Netflix Conductor : A microservices orchestrator

The Netflix Content Platform Engineering team runs a number of business processes which are driven by asynchronous orchestration of tasks executing on microservices.  Some of these are long running processes spanning several days. These processes play a critical role in getting titles ready for streaming to our viewers across the globe.

A few examples of these processes are:

  • Studio partner integration for content ingestion
  • IMF based content ingestion from our partners
  • Process of setting up new titles within Netflix
  • Content ingestion, encoding, and deployment to CDN

Traditionally, some of these processes had been orchestrated in an ad-hoc manner using a combination of pub/sub, making direct REST calls, and using a database to manage the state.  However, as the number of microservices grow and the complexity of the processes increases, getting visibility into these distributed workflows becomes difficult without a central orchestrator.

We built Conductor “as an orchestration engine” to address the following requirements, take out the need for boilerplate in apps, and provide a reactive flow :

  • Blueprint based. A JSON DSL based blueprint defines the execution flow.
  • Tracking and management of workflows.
  • Ability to pause, resume and restart processes.
  • User interface to visualize process flows.
  • Ability to synchronously process all the tasks when needed.
  • Ability to scale to millions of concurrently running process flows.
  • Backed by a queuing service abstracted from the clients.
  • Be able to operate over HTTP or other transports e.g. gRPC.

Conductor was built to serve the above needs and has been in use at Netflix for almost a year now. To date, it has helped orchestrate more than 2.6 million process flows ranging from simple linear workflows to very complex dynamic workflows that run over multiple days.

Today, we are open sourcing Conductor to the wider community hoping to learn from others with similar needs and enhance its capabilities.  You can find the developer documentation for Conductor here.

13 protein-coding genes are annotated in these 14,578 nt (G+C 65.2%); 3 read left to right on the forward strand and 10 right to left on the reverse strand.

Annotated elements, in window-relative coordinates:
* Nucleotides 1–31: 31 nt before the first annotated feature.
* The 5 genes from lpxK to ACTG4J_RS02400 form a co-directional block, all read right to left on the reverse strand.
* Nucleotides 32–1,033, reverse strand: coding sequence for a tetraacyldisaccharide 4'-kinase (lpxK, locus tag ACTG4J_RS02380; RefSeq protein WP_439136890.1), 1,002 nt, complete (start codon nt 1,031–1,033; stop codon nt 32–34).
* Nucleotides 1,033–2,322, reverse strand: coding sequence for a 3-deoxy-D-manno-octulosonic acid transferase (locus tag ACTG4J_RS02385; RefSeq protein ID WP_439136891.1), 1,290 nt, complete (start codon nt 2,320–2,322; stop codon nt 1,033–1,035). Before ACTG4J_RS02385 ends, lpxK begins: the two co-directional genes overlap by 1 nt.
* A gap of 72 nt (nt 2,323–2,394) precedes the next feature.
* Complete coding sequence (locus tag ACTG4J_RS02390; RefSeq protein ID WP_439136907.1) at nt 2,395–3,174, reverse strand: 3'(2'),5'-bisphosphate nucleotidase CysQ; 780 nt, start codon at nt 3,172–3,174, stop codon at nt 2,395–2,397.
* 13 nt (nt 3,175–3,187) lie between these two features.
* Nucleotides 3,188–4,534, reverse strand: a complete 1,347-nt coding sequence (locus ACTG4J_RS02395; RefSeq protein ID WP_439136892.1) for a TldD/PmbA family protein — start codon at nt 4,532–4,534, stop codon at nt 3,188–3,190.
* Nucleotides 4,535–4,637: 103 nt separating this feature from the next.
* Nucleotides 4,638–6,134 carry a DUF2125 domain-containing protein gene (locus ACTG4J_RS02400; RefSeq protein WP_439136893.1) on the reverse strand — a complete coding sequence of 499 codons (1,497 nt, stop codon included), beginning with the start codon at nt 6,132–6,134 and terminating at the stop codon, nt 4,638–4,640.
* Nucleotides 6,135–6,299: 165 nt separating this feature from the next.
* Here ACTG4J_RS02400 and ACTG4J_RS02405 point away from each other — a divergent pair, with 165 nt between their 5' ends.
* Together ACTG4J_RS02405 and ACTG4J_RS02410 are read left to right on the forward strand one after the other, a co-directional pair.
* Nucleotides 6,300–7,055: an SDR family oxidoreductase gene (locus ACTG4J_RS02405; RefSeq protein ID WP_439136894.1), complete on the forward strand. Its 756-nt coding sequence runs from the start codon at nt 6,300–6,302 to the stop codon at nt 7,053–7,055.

Why not peer to peer choreography?

With peer to peer task choreography, we found it was harder to scale with growing business needs and complexities.  Pub/sub model worked for simplest of the flows, but quickly highlighted some of the issues associated with the approach:
  • Process flows are “embedded” within the code of multiple applications
  • Often, there is tight coupling and assumptions around input/output, SLAs etc, making it harder to adapt to changing needs
  • Almost no way to systematically answer “What is remaining for a movie's setup to be complete”?

Why Microservices?

In a microservices world, a lot of business process automations are driven by orchestrating across services. Conductor enables orchestration across services while providing control and visibility into their interactions. Having the ability to orchestrate across  microservices also helped us in leveraging existing services to build new flows or update existing flows to use Conductor very quickly, effectively providing an easier route to adoption.  

Architectural Overview


At the heart of the engine is a state machine service aka Decider service. As the workflow events occur (e.g. task completion, failure etc.), Decider combines the workflow blueprint with the current state of the workflow, identifies the next state, and schedules appropriate tasks and/or updates the status of the workflow.